Oct 25 (Reuters) – General Electric Co ( GE.N ) on Tuesday revised up its full-year profit forecast after reporting a drop in third-quarter revenue, primarily due to higher warranty and related reserves in its renewable energy business.
The company, however, reported much higher than expected free cash flow. Its quarterly earnings also beat Wall Street estimates.
GE shares were down about 1.8% at $72.02 in midday trading.
The company is in the process of splitting into three companies, facing challenges in its offshore wind business. The unit, which is the largest of GE’s renewables businesses, has been grappling with higher raw material costs due to rising prices and supply pressures.
In the United States, which has been GE’s most profitable offshore wind market, policy uncertainty following the expiration of tax credits for renewable electricity production last year has hurt demand, contributing to a 15% year-over-year decline in renewable energy revenue in September. a quarter.
Chief Executive Larry Culp said offshore wind is a “battleground” for the company as it aims to make its renewables business profitable by 2024.
Although the restoration of tax credits for wind projects in the United States is expected to boost demand in the medium to long term, GE expects a loss of renewable energy of about 2 billion dollars this year.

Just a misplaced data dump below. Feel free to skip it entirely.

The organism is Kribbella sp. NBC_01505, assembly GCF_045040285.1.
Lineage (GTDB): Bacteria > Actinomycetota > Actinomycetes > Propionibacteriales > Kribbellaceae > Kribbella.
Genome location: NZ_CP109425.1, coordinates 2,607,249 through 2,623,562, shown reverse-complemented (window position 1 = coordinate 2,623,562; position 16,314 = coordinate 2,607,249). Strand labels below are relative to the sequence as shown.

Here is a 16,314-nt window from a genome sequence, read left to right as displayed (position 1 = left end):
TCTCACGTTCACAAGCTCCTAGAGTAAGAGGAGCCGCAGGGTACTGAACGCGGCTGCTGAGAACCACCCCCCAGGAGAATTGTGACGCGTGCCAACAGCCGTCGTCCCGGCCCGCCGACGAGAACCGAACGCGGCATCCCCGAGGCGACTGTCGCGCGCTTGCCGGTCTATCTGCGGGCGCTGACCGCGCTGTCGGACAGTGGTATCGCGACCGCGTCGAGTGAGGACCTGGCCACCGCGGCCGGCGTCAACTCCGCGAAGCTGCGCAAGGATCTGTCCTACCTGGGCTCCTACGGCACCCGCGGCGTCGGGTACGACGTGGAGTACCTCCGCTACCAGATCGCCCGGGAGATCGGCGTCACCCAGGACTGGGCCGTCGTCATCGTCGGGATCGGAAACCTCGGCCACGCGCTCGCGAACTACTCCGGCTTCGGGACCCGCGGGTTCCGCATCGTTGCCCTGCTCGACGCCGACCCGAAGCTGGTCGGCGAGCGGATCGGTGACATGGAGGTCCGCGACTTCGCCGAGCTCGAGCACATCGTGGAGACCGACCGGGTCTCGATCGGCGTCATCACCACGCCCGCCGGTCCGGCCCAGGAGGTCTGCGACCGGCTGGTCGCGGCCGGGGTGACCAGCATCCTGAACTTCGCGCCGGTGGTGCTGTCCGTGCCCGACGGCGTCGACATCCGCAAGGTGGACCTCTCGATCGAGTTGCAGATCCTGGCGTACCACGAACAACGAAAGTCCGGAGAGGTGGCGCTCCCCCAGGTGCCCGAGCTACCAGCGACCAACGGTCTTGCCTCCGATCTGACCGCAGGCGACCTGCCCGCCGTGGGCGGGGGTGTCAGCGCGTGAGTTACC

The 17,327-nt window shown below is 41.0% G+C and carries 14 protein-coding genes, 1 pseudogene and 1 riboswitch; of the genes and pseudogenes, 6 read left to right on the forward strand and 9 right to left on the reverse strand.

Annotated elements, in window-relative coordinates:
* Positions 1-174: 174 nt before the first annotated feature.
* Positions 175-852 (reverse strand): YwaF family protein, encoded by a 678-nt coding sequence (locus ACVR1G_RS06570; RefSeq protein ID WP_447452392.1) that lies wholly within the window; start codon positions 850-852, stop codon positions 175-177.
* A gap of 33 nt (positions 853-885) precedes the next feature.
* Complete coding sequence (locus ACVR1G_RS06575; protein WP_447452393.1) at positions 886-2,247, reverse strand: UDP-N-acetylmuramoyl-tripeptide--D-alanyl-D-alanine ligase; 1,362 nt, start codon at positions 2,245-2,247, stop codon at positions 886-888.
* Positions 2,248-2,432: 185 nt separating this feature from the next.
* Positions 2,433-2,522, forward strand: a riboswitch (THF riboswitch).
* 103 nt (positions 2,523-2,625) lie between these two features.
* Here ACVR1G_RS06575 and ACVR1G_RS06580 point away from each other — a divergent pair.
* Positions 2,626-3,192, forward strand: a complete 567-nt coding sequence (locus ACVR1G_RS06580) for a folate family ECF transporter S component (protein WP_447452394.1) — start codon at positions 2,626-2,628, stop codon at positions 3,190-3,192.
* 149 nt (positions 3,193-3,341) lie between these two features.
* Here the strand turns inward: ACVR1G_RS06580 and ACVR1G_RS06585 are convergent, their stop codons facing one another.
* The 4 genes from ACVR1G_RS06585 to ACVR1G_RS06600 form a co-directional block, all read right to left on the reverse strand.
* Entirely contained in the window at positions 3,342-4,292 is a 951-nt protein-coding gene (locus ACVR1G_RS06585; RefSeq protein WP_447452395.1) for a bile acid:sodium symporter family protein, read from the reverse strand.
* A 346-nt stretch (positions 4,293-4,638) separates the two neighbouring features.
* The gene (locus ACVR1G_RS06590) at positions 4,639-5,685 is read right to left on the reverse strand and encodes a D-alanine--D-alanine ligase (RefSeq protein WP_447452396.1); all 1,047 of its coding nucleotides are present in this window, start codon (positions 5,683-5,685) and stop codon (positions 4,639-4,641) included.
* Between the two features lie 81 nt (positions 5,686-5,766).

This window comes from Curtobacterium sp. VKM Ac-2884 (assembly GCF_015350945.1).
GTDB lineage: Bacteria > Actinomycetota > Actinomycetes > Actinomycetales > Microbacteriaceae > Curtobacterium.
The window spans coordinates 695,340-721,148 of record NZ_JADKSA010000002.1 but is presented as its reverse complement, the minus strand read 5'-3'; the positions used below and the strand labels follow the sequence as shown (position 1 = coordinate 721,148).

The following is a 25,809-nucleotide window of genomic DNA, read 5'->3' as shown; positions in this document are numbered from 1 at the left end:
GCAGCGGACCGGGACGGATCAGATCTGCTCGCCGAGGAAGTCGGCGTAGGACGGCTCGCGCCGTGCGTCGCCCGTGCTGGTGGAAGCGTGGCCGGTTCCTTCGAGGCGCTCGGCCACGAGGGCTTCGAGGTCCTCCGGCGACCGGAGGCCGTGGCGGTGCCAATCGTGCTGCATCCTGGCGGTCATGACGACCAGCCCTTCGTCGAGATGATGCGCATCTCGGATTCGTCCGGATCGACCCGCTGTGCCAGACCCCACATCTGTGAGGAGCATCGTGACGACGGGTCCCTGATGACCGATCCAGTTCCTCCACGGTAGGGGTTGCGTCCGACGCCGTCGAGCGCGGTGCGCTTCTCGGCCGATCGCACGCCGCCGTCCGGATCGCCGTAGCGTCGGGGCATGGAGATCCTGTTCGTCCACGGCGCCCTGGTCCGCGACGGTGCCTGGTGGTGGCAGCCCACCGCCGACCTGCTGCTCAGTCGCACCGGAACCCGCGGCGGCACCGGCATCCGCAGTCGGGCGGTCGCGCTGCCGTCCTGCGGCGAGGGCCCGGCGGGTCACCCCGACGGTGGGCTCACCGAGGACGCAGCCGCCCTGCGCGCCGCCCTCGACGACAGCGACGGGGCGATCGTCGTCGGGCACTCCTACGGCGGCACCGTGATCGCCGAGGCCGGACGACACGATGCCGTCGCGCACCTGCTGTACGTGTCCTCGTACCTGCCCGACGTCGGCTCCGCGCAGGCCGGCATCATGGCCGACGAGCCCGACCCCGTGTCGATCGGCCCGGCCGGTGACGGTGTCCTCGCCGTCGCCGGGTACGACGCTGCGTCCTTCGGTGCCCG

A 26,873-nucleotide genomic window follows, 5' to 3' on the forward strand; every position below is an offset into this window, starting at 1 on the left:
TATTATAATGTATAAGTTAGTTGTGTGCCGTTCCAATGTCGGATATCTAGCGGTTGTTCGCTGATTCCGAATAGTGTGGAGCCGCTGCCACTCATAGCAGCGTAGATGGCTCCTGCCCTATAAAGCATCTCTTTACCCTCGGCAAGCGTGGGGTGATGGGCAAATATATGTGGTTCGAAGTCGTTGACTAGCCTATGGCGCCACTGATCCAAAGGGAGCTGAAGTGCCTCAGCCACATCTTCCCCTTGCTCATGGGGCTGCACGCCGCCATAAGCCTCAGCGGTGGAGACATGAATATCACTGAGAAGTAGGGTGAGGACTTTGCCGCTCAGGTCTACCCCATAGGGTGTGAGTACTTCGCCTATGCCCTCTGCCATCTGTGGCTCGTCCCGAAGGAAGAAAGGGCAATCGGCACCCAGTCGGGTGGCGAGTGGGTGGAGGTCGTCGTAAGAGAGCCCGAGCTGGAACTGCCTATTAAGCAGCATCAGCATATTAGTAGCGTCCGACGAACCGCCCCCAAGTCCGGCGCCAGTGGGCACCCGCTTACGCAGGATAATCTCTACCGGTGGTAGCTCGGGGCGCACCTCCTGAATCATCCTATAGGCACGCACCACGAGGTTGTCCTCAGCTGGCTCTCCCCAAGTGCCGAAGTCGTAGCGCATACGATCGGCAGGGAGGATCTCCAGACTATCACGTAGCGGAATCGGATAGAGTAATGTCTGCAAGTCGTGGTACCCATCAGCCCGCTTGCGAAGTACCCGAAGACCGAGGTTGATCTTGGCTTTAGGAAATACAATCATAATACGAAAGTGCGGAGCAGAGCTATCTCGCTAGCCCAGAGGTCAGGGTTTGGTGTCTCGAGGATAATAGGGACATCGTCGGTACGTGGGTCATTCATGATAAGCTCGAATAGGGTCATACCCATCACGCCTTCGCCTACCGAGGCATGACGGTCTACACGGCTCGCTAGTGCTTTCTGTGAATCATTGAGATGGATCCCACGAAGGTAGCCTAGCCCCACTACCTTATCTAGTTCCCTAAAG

“In the short term, consumers continue to postpone future investments,” Chief Financial Officer Carolina Dybeck Happe said on the earnings call.
The company will reduce the global footprint of its offshore wind unit by approximately 20% as part of a restructuring and resizing plan. In an interview with Reuters, Culp said the cuts would take place over the next 12 months.
The restructuring will also affect jobs at the renewable energy unit’s headquarters, he said.
As it prepares to split into three independent businesses, GE is looking to cut corporate costs. The company said the restructuring and downsizing of the renewable energy business will cost $1.3 billion and generate $950 million in annual savings.
GE said it is seeing “early signs” of improvement in supply chain problems and is getting better at passing on added costs to customers.
Still, supply chain and major pressures cut 4 percent of its total revenue in the September quarter.
GE reiterated that demand in its aviation unit is expected to remain strong, leading to revenue growth of more than 20%. The company reported a double-digit increase in jet engine deliveries since the second quarter.
The Boston industrial conglomerate now expects adjusted earnings in 2022 in the range of $2.40 to $2.80 per share, compared to $2.80 to $3.50 previously estimated.
It reported adjusted earnings of 35 cents a share, down from earnings of 53 cents a share last year. Excluding the $500 million warrant and related reserves in its renewable energy business, quarterly earnings would have been 75 cents a share.
Free cash flow in the September quarter came in at $1.19 billion, well above its previous estimate.
Reporting by Rajesh Kumar Singh in Chicago and Abhijith Ganapavaram in Bengaluru; Edited by Saumyadeb Chakrabarty, Sriraj Kalluvila, Nick Zieminski and Josie Kao
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